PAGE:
Photochemistry and Spectroscopy Department

Institute of Physical Chemistry, Polish Academy of Sciences


Group 29: Photophysics and spectroscopy of photoactive systems: structure and reactivity of systems with hydrogen bonds


Head of the group: Jacek Waluk




Current projects



Our research encompasses various aspects of physical organic chemistry. A subject of particular interest is proton/hydrogen transfer, intramolecular as well as intermolecular, occurring in the ground and excited electronic states. Since proton transfer characteristics are closely related to the properties of hydrogen bond between the donor and acceptor moieties, we study geometry, electronic, and vibrational structure of various H-bonded molecules and molecular complexes, including bifunctional HB donor/acceptor systems. Among those, porphycenes are role models for the double intramolecular hydrogen transfer, whereas the intermolecular reactions are investigated for derivatives of indole, pyrrole, carbazole, pyridine, quinoline, often with H-bond donor acceptor moieties linked by a single bond.


We also study photoinduced electron transfer, often accompanied by conformational changes, as well as photochromic processes, resulting in complex interplay between tautomerism and rotational isomerism. We recently described photoinduced electron/proton transfer coupled with twisting.


Much work is devoted to synthesis, spectroscopy, and photophysics of porphyrin isomers, porphycenes in particular. These chromophores are studied on the level of single molecules using fluorescence and Raman techniques. The regime of molecular isolation is achieved by supersonic jets and matrix isolation methods. These procedures have led to the discovery of vibrationalmode-selective tunneling splittings in porphycenes. Time-resolved studies in condensed phases are carried out using transient absorption and emission techniques.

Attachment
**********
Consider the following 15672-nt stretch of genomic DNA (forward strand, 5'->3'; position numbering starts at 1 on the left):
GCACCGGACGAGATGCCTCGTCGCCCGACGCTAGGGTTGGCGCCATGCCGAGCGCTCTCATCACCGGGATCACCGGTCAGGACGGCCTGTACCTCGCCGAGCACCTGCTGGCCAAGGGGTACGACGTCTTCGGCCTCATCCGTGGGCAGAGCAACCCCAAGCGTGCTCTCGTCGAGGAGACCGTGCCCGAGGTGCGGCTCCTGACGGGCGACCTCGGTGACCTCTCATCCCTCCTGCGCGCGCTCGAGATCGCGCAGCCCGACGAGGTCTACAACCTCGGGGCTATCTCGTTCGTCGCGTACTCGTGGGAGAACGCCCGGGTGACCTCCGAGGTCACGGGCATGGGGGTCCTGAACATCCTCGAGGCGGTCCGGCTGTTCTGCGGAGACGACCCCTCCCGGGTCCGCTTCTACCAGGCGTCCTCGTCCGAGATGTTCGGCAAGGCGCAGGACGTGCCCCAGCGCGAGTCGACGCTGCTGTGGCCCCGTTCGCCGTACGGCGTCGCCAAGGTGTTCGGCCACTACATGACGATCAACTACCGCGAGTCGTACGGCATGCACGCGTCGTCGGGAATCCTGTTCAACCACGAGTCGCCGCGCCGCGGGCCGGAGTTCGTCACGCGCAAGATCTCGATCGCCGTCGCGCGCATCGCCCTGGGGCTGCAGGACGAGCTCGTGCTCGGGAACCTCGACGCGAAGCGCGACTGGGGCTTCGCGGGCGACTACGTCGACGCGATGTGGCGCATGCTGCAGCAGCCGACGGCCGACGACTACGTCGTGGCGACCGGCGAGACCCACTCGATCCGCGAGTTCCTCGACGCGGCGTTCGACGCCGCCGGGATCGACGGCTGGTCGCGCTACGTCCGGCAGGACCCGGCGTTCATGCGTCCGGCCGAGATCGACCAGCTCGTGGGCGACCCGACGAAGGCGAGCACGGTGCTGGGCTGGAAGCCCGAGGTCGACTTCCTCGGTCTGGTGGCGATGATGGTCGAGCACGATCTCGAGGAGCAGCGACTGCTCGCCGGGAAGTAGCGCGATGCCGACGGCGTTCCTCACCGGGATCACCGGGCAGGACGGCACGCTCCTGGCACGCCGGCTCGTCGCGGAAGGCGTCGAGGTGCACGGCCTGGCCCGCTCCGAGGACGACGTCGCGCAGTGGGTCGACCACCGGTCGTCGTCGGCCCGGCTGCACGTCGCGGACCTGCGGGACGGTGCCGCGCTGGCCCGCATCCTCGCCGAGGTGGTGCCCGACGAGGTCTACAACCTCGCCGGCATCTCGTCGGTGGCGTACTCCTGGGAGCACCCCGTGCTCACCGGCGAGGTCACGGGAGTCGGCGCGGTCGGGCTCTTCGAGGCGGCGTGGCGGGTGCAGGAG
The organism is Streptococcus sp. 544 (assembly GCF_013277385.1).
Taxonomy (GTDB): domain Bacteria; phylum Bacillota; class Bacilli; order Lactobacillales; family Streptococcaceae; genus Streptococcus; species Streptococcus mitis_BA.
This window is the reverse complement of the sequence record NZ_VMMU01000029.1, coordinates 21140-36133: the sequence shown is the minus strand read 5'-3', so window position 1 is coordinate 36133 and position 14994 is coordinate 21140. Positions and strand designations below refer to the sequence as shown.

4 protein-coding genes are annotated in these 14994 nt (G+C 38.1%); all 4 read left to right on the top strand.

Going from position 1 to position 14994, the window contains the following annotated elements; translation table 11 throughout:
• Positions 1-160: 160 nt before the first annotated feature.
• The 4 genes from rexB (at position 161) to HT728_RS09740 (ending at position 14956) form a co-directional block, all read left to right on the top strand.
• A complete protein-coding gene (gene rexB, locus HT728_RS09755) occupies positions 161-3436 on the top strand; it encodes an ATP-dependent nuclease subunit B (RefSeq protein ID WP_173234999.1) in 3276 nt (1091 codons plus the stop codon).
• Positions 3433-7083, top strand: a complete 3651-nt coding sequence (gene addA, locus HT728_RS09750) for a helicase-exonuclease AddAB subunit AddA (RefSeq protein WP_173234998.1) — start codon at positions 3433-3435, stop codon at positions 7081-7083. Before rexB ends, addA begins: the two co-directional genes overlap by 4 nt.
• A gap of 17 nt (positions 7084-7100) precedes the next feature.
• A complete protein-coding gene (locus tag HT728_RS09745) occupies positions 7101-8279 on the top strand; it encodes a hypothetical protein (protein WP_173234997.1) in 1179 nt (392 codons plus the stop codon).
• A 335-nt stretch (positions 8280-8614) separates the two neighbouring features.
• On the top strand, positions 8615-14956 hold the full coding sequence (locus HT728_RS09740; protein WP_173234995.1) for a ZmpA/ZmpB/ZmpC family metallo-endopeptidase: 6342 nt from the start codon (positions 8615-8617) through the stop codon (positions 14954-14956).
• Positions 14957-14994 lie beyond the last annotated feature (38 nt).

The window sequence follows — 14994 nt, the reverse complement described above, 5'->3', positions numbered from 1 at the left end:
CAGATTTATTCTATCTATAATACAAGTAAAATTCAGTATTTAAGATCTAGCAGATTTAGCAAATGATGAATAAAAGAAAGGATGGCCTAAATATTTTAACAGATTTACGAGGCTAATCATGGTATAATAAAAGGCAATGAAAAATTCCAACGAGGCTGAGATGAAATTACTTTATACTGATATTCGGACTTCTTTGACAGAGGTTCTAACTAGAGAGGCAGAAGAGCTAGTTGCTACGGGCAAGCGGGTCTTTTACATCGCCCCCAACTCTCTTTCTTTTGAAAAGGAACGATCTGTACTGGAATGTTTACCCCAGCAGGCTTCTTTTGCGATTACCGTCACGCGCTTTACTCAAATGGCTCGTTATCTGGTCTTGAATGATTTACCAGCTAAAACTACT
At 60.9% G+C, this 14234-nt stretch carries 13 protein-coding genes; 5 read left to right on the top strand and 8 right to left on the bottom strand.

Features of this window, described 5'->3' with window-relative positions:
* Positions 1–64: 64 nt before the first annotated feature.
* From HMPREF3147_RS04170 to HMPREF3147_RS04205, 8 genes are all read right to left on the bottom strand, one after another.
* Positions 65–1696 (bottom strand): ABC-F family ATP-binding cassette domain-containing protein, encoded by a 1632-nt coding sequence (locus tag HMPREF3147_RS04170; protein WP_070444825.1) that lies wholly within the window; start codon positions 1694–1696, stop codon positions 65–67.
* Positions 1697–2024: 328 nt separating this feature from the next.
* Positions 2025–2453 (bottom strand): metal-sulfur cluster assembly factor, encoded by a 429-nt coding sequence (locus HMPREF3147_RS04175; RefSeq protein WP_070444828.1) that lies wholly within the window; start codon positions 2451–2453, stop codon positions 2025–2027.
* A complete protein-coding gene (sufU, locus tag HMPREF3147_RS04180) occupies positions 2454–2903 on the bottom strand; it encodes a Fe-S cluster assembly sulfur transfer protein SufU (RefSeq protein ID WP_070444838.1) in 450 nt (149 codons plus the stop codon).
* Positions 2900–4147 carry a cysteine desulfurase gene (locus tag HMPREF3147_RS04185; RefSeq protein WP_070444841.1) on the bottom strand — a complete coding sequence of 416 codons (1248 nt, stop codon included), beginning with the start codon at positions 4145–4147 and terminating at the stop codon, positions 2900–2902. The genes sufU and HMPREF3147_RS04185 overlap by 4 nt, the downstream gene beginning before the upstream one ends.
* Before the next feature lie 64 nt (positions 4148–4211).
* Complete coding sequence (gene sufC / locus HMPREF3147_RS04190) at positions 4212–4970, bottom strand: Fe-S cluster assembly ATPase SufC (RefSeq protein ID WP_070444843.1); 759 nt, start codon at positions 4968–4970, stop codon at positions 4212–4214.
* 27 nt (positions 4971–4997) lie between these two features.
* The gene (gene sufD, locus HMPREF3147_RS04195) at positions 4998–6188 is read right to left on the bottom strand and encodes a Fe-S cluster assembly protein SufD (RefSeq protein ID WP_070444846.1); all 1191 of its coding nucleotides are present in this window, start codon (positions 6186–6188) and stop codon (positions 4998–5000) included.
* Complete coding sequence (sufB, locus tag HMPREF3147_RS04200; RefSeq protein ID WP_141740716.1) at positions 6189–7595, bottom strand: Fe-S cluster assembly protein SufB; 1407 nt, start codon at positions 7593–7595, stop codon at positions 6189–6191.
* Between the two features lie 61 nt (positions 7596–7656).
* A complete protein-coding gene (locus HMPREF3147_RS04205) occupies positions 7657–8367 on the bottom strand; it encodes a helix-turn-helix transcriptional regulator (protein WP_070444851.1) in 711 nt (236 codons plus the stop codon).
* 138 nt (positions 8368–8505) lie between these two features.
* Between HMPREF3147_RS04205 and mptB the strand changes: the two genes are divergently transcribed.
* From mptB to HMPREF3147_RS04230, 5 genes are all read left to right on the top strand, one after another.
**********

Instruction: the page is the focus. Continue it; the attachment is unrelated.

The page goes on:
Different methodologies of spectroscopy with polarized light are being developed, enabling, i.a., determination of ultrafast reaction rates (in particular for a special case of self-exchange reactions) or monitoring tautomerism in single molecules.


We are currently extending studies of photoinduced processes to plasmonic environments.


Our experiments are supplemented by quantum chemical and molecular dynamics calculations.